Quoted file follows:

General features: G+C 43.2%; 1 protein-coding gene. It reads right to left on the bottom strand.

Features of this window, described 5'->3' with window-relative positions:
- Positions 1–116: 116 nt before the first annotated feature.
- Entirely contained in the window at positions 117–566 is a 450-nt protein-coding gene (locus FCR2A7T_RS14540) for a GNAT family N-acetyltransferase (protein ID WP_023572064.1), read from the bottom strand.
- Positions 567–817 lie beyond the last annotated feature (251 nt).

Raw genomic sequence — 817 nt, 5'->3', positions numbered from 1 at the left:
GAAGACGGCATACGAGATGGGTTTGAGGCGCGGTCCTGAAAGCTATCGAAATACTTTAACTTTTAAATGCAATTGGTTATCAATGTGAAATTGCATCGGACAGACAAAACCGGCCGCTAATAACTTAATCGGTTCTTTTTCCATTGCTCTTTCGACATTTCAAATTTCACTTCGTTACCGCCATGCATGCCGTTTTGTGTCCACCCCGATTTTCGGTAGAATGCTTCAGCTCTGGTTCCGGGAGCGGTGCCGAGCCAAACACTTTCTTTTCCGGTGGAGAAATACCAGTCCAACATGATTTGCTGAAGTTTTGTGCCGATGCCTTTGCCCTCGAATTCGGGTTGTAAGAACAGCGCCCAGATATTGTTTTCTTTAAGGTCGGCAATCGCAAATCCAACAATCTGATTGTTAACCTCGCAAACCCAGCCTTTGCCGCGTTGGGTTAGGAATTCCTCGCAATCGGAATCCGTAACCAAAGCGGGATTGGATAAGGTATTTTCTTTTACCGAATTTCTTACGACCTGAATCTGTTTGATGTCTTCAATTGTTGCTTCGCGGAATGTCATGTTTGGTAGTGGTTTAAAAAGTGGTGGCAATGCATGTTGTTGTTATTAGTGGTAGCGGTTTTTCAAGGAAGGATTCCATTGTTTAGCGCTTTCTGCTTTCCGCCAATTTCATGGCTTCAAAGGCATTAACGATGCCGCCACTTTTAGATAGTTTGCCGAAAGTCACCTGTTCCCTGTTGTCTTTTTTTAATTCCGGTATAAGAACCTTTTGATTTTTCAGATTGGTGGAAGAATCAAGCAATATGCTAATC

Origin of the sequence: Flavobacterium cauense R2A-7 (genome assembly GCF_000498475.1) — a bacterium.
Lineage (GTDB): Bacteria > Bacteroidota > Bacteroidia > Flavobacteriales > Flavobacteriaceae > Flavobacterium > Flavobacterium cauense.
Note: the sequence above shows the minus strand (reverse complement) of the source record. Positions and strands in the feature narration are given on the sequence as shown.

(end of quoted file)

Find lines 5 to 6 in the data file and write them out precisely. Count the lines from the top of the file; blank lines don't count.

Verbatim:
- Positions 567–817 lie beyond the last annotated feature (251 nt).

Raw genomic sequence — 817 nt, 5'->3', positions numbered from 1 at the left: